By miles vance

pamplin media group

So close.

So, so close.

The Beaverton Ringor team did everything but walk away with the national title at the recently completed AAU Baseball 19U World Series.

After opening the tournament with two wins in three games to reach the Series quarterfinals, Ringor knocked out two straight opponents to earn a berth in the Series finale but fell short there, dropping a 6-4 decision to the Vacaville Vikings last Thursday at Travis Credit Union Park in Vacaville, Calif.

'The tournament was a great event and I am so proud of the way our players handled the situation,' said Ringor manager Len Clarke. 'Winning a silver medal was a terrific accomplishment.'

While short of a Series championship, Ringor's success provided a fitting cap to Clarke's long career coaching amateur baseball, most of that at the Little League and Babe Ruth level.

'Our players will have a memory of a tournament we should have won if it had not been for a field that was, unfortunately, big enough to hold us,' Clarke said. 'But this team was a pleasure to coach and they will all be heading off to college teams in the fall with a positive memory of a summer spent with good competition and new friends that will have the World Series experience in common for life.'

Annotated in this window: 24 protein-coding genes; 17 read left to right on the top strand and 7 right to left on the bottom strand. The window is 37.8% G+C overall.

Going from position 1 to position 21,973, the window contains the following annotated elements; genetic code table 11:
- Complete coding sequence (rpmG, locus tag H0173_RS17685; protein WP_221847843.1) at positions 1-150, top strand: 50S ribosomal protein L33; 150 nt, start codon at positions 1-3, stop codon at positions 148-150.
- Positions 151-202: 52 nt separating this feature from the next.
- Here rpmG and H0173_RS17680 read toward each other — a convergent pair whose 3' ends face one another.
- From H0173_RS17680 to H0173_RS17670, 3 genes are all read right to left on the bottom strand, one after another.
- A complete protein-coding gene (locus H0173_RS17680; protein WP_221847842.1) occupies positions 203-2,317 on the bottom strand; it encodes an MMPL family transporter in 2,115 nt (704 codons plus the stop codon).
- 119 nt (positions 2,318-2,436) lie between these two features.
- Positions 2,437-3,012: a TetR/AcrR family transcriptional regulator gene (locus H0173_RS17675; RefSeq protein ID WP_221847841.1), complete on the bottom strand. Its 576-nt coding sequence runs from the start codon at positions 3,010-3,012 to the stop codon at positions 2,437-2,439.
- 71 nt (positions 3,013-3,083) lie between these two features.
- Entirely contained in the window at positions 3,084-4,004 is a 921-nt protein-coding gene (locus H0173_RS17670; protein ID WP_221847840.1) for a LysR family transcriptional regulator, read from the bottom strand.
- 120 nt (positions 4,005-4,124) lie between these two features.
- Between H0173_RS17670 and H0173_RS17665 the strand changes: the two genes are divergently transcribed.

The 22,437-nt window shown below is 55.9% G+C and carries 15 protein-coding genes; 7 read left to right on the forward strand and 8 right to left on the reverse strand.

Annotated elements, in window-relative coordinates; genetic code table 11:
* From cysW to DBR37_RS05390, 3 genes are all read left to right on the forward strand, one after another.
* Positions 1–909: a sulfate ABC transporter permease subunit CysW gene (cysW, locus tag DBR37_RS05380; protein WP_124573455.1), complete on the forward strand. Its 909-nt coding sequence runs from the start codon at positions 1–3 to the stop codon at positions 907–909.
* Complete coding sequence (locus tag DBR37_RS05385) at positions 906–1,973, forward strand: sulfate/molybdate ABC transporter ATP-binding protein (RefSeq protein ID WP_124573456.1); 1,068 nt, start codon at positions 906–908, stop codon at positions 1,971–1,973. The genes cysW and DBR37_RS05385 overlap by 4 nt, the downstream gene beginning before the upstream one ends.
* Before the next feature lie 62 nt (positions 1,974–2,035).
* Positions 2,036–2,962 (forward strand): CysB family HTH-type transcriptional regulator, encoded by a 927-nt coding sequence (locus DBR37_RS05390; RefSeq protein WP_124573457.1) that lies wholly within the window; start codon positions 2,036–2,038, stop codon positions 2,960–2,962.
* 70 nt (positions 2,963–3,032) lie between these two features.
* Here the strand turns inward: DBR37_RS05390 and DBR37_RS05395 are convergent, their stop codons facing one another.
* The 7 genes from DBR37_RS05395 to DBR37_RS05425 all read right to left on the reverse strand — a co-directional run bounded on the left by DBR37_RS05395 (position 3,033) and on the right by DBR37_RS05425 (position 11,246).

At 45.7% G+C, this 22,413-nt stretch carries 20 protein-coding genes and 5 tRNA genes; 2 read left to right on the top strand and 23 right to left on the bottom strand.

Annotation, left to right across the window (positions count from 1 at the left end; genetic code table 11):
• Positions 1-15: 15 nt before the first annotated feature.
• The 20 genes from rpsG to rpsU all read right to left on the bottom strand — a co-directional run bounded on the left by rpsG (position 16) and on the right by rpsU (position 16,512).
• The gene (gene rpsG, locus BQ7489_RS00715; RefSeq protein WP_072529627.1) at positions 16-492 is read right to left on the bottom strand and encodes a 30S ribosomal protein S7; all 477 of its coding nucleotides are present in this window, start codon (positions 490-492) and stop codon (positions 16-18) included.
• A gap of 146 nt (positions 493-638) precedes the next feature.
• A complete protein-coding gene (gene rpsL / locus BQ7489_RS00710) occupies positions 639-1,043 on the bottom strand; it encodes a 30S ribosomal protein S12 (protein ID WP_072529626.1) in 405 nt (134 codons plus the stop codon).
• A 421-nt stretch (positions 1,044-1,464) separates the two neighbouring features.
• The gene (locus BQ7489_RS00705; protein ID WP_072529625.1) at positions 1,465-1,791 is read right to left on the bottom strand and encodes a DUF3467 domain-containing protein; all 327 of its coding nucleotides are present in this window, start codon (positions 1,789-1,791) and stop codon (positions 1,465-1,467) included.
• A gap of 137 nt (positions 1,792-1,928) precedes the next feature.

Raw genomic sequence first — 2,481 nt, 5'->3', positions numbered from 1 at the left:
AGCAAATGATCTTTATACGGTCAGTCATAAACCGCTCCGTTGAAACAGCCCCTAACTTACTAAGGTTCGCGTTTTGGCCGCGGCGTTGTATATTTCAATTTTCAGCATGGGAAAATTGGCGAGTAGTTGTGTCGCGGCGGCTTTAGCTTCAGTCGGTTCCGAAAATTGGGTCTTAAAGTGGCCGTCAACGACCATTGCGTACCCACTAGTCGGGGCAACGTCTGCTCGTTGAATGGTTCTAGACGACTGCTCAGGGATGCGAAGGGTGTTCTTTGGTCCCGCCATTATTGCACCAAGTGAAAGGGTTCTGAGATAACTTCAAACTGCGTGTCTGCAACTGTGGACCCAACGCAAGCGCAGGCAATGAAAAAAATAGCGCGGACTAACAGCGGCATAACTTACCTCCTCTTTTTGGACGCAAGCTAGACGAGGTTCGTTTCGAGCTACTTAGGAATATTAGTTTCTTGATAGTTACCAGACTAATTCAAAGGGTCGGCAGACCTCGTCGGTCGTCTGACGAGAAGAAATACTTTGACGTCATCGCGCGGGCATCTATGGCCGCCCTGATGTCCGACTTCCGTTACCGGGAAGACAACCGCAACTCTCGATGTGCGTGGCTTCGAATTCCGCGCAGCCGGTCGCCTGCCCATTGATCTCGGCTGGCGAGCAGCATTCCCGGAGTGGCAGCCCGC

Proud as they were of their second-place finish, Ringor's players couldn't help but wonder what might have been after their title-game loss. Ringor out-hit Vacaville 9-6 in the game, stranded 10 runners on base and saw four of its long balls caught just short of Travis Park's 400-foot fences.

'The most frustrating issue was that we hit long balls that did not find the gaps and came close to four (home runs) that missed by only a few feet,' said Clarke.

Vacaville also benefited from the strong pitching performance of Ryan Bartlett, who used his changeup and fastball to keep Ringor off-balance and notch a complete-game victory.

'They went ahead on hits that found open spots while we hit shots right at their defense,' said Clarke. 'Our balls simply did not find holes.'

Ringor pitchers Eric Renander, Kyle Hefley, Trey Watt and Jordan Post were strong, too, combining to pitch a six-hitter, but Vacaville simply made better use of its chances. The Vikings broke on top with two runs in the second inning, getting an RBI double from Ryan Lipkin and a run-scoring triple from Chris Curtis. Vacaville then boosted their edge to 4-0 on a two-run single by John Downer.

Ringor answered with one run in the fourth, but Vacaville added two more in the sixth to make it 6-1 before Ringor got its final three runs late in the game. Zach Mandelblatt and Jake Rasmussen led Ringor with two hits each.

Ringor got an early shock in its semifinal matchup against LA All Sports last Wednesday, seeing the speedy California team use its aggressive baserunning ('They stole bases with ease and advanced on base hits like there was no opposition,' Clarke said.) to grab a 3-1 lead after the first inning.

But Ringor rallied to tie the game in the third, moved in front in the fourth, then took control with a six-run fifth and a four-run sixth.

'After the first inning, our defense was awesome,' Clarke said. 'We made excellent plays with no errors and kept them off the bases the rest of the game.'